High capacity DASD using multiple disks per spindle have gigabyte data recording capacities. While such storage capacities are impressive, significantly, neither single large DASD nor ganged asynchronous strings of them can match the data availability and data rate needs of broad bandwidth SISD, SIMD and MIMD CPU processors. Parenthetically, SISD refers to a CPU having a single instruction stream operating on a single data stream. SIMD refers to a CPU having single instruction stream executing over multiple data streams while MIMD connotes a CPU having multiple instruction streams executing over multiple data streams.
"Data availability" is a measure of access to data by an application even in the presence of path failure or noise. Typically, if a portion of external storage fails, then the access request fails. Consequently, the application execution becomes interrupted and the application rolls back to a prior point of information consistency. Most of the literature has focussed on log based application recovery, on-the-fly data repair, or operation redo.
A "data rate mismatch" between any information source and sink is traditionally managed either by buffering or interlocking. Buffering decouples the source and sink by way of introduction of a time delay in the access path and the overhead of managing the buffer read and write. The time delay is manifest as the minimum sized memory for a given fill rate that also represents the time difference in the data rates.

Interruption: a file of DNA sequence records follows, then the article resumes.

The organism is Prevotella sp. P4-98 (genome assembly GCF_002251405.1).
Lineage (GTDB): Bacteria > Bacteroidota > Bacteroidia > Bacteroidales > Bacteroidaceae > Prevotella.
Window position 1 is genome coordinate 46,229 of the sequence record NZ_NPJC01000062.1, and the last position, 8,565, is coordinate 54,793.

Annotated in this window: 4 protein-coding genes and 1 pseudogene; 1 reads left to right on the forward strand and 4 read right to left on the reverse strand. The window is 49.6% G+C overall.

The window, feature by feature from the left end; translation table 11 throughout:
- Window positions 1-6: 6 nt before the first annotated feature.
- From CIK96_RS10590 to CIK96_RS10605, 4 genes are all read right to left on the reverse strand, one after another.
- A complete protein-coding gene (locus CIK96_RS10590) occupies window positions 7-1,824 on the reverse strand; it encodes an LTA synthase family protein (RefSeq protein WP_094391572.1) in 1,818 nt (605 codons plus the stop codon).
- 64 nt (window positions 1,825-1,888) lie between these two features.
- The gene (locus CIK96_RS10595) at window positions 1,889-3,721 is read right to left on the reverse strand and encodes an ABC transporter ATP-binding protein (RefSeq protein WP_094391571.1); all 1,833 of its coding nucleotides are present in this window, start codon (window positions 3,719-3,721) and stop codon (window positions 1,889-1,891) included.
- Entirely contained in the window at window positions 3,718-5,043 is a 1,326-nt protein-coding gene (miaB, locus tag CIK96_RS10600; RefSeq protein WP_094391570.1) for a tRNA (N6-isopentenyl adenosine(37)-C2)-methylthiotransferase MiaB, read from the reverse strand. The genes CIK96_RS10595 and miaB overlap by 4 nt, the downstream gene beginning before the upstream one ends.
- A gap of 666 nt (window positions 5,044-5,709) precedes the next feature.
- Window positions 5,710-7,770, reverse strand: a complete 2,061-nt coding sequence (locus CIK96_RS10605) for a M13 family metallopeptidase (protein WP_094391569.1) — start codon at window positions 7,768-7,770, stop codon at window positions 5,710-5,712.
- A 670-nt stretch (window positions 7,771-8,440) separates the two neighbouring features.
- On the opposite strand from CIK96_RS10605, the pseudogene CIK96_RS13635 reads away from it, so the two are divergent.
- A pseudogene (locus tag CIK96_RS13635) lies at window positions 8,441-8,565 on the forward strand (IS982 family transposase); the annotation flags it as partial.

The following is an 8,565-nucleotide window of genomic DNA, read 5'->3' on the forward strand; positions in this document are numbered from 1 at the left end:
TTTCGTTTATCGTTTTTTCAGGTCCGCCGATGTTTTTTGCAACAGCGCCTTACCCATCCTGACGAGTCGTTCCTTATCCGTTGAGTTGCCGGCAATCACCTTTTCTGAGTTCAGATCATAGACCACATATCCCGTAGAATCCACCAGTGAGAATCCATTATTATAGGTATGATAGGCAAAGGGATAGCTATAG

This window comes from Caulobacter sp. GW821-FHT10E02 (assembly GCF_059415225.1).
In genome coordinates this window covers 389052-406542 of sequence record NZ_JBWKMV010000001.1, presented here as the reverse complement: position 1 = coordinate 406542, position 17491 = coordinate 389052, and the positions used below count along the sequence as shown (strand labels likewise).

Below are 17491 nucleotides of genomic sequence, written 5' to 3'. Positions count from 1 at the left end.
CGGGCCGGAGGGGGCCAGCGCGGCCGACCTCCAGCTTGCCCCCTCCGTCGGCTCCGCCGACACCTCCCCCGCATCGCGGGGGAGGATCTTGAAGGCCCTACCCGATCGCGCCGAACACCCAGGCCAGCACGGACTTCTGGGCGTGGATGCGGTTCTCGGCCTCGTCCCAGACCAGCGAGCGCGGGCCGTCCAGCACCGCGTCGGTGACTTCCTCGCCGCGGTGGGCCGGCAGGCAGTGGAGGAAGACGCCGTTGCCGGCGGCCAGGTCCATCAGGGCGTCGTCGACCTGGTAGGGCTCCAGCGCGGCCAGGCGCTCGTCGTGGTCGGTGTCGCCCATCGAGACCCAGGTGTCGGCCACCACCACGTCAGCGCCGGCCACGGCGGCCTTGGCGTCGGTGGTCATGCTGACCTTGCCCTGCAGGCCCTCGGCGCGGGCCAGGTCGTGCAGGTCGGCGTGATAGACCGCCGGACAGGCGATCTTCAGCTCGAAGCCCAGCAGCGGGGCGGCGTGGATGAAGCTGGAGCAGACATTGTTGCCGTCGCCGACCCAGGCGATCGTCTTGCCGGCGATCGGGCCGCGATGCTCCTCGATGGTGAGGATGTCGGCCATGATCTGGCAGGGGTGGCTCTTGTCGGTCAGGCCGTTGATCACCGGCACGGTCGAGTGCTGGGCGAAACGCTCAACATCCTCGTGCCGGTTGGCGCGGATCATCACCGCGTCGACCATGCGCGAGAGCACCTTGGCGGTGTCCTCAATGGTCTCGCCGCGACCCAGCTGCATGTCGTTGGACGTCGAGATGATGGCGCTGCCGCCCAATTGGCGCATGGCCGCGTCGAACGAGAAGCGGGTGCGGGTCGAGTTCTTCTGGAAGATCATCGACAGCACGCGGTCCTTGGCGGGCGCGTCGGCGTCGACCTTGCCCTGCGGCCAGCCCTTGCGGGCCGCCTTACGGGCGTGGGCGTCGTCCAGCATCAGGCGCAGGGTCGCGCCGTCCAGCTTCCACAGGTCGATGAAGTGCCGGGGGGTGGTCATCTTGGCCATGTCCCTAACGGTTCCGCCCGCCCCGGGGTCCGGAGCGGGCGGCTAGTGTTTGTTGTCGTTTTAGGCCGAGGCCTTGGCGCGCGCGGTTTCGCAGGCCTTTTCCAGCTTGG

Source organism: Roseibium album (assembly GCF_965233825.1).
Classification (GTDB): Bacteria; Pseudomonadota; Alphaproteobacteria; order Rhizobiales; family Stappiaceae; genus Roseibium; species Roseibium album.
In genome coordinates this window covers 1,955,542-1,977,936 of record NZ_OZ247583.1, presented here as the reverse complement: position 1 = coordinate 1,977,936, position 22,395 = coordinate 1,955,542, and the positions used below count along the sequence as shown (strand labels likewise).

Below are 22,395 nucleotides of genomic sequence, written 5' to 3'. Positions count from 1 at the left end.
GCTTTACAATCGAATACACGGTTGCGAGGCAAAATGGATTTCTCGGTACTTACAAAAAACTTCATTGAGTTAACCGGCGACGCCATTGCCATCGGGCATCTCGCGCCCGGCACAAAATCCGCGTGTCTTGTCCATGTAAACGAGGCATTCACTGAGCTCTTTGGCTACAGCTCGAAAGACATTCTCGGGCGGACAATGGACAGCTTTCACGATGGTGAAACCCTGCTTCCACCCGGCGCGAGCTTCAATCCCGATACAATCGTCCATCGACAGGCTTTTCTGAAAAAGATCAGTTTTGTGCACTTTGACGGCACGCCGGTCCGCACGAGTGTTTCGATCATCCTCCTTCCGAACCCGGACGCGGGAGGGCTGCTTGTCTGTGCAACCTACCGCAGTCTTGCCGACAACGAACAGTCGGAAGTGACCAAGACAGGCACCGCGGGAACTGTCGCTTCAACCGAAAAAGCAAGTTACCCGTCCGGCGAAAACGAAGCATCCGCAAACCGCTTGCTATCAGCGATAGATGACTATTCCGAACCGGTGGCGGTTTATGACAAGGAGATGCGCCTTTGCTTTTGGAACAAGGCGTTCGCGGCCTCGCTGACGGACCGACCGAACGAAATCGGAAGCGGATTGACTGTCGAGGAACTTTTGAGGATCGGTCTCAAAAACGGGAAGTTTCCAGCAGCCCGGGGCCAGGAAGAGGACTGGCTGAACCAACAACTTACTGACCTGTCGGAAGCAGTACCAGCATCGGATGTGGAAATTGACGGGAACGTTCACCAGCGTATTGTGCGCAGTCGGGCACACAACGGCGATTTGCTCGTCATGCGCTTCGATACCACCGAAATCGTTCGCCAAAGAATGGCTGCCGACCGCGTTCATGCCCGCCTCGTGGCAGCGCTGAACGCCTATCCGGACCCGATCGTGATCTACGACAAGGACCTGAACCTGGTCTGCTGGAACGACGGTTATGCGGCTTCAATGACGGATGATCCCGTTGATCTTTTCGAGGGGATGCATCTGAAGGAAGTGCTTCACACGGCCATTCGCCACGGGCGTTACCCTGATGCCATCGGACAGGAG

"Interlocking" is a form of polling in which the device with the slowest data rate paces the transfer across an interface. In this regard, reference should be made to Beausoleil et al U.S. Pat. No. 3,336,582, "Interlocked Communication System", issued Aug. 15, 1964.
A typical mismatch involves a CPU executing 100 million instructions per second and a 100 MByte/sec data transfer rate communicating with a gigabyte DASD having a 1 to 3 MByte transfer rate and a 10 millisec access time. Clearly, an unaided buffer or cache solution in the order of a million or more bytes to accommodate the 100/1 to 30/1 speed change with its attendant costs would be required. An interlock is out of the question as the interface would reduce the useful pace of the fastest component to that of the slowest (DASD access) component.
The general solution with respect to data rate matching in the prior art is to access N synchronized DASDs in parallel. Synchronous behavior requires N DASDs to rotate at the same rpm, have the same angular offset, and be accessed in an identical manner at the same time. This solution maximizes data transfer rate. However, it serves only one access at a time and does not optimize resource use with respect to large and small read and write requests.
An "array" is abstractly defined as a subscripted variable in which the subscript indexes the relative position order of each instance of the variable. The components of the subscript also define the dimensions of the array. Thus, array A(i,j) specifies a variable "A" whose relative position ordered instances are mapped onto a two dimensional closed integer intervals (1,1<(i,j)<N,K). The array dimensions may be mutually exclusive such that the closed integer intervals 1<i<N and 1<j<K could denote an ordering (indexing) of like devices and time respectively, N and K being integer upper bounds.